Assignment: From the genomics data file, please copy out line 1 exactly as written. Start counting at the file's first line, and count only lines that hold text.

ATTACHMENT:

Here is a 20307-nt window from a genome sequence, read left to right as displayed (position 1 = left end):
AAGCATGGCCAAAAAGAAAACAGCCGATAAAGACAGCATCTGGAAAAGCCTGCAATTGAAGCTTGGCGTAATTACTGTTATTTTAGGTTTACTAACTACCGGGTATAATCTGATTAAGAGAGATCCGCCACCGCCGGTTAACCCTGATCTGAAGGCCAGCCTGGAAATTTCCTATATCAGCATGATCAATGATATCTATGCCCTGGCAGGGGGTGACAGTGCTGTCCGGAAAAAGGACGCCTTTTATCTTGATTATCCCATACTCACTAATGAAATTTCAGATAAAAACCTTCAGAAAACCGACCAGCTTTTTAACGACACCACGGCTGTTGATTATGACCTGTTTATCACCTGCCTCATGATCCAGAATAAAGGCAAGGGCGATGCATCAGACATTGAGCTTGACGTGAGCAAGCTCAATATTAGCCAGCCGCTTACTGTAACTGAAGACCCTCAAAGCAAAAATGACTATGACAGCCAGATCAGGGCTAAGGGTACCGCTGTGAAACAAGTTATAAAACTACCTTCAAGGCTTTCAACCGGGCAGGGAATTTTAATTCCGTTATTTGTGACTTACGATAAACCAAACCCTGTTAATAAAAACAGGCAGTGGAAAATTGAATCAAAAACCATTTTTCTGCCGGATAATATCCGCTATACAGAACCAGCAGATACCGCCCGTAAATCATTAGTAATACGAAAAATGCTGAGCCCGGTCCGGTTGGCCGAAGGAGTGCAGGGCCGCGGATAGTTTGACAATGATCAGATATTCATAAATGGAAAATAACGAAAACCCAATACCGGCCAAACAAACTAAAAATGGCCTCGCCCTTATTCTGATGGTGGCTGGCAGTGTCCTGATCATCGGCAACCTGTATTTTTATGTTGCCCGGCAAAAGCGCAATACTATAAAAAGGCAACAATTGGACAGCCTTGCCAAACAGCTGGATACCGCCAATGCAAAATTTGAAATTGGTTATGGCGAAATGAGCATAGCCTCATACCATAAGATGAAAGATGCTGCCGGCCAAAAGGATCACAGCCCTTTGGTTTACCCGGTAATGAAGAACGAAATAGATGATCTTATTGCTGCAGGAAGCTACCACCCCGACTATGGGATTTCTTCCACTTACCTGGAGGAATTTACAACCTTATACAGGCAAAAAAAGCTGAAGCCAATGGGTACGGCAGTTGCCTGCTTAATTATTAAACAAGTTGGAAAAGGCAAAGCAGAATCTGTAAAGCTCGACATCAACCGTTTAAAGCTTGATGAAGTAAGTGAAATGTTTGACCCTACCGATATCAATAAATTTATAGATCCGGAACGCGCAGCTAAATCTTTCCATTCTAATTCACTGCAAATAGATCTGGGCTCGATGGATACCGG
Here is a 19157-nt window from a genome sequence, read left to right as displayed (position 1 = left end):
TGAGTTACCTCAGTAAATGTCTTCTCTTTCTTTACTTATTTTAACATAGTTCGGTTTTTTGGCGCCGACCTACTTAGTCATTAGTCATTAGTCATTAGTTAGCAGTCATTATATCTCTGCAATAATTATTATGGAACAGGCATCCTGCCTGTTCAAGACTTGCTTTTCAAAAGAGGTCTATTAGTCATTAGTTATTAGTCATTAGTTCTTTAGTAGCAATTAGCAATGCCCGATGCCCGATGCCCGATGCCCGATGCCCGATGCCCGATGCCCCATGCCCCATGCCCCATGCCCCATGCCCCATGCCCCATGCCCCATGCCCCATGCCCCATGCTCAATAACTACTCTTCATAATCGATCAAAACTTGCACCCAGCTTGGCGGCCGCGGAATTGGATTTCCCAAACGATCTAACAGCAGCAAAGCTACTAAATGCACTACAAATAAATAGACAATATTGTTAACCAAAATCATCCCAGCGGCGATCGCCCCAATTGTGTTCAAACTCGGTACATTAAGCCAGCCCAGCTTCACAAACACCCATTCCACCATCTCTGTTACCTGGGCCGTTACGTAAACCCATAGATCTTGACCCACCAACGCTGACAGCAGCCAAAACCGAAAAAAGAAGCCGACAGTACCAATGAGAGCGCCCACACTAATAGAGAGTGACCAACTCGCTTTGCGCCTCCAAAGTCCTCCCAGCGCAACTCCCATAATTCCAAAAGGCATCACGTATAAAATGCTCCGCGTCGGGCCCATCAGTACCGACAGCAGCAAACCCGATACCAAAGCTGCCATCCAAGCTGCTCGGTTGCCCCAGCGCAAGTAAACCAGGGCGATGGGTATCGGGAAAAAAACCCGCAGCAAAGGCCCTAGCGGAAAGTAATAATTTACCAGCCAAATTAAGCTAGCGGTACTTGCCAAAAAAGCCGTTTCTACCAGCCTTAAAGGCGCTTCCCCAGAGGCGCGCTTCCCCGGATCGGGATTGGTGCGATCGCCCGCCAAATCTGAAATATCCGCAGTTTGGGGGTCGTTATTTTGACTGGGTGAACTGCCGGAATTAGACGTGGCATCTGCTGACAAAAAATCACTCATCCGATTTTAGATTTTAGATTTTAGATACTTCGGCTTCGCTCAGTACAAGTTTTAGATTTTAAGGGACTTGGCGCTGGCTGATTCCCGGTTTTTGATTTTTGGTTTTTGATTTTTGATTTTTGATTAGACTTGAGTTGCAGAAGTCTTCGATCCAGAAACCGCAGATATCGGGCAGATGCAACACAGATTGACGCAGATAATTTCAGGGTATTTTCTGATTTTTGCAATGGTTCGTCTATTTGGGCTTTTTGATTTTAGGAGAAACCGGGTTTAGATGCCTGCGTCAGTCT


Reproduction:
Here is a 20307-nt window from a genome sequence, read left to right as displayed (position 1 = left end):